Why I Read It: Advanced copy from Amazon.com Vine program.
Summary: "How a Stray Dog and His Best Friend Helped Win World War I and Stole the Heart of a Nation" (also the subtitle).
My Thoughts: You may say to yourself, "Seriously? A dog helped win the war?"
Then, step back. OK, bigger picture - every action by an allied soldier (well, most, anyways) - helped win the war. Then you say, "But you said soldier." Correct. But trust me when I say Stubby played his part.
He meandered into the Yankee Division in New Haven, Connecticut, and found his way overseas with doughboy Robert Conroy, and at least experienced what the average American soldier did in World War I. He was present at many major battles, and even has been credited with capturing a German soldier. War hero? Maybe not. But symbol of all that was good about that average World War I doughboy? I'd say so.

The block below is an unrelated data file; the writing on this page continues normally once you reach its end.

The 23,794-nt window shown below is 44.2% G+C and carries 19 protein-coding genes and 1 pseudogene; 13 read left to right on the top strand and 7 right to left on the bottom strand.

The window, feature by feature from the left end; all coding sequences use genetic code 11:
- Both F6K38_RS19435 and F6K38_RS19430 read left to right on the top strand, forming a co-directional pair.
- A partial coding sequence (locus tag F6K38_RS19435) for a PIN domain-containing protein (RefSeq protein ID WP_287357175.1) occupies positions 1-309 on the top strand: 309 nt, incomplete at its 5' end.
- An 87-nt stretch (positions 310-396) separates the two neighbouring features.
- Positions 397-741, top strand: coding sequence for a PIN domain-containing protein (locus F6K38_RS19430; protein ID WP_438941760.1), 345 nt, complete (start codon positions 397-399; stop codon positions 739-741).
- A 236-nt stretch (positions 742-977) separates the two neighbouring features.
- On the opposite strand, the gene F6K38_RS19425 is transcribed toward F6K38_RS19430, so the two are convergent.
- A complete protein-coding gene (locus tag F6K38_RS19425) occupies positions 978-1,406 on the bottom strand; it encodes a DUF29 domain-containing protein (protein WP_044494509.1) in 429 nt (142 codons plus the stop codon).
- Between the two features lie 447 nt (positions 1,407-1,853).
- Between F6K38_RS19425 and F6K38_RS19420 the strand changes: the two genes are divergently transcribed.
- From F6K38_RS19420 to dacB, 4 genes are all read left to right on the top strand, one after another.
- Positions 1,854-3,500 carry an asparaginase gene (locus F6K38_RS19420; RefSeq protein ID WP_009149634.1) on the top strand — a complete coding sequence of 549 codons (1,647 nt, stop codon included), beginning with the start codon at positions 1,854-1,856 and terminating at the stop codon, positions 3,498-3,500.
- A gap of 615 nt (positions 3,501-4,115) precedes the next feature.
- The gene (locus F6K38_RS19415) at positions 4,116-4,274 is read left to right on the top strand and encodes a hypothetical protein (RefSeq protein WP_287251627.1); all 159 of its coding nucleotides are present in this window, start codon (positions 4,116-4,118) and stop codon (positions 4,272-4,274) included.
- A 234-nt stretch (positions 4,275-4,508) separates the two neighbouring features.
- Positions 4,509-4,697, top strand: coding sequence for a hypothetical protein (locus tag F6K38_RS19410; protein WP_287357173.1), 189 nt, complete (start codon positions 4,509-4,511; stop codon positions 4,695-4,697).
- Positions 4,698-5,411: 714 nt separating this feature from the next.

Whether or not he deserved the attention and fame, he got it, and he was beloved by many who called upon his owner to be sure he was at the head of many veterans parades in the years after the war. He was vilified, too, by folks who felt the spotlight shining on him should have been cast elsewhere, toward the young men who lost arms and legs and minds on the battlefields of France.
Due to the relative scarcity of information about his life, the author provides contextual background for Stubby's story. She sets all the scenes and extrapolates what Stubby might have done. This is not a work of fiction, but carefully phrased facts.
Perhaps the most fascinating tale of all is how Stubby got to his ultimate destination. He's on display at the Smithsonian Institution. He didn't get there immediately, but he's there now. There's a whole psychological study to be done regarding Stubby and Conroy, why Conroy held onto what he did as far as Stubby's materials go after finally donating him to the institution, whether or not his relationship with the dog affected his relationships with women, or his ability to hold a job. Then, too, there is the question of why Conroy would hang his medals on his dog's back and claim they belonged to the canine, as it seems he did.
It's an interesting sidelight of history, not about two of the major players of World War I, but certainly about two of the players without whom the full story of the war cannot be told.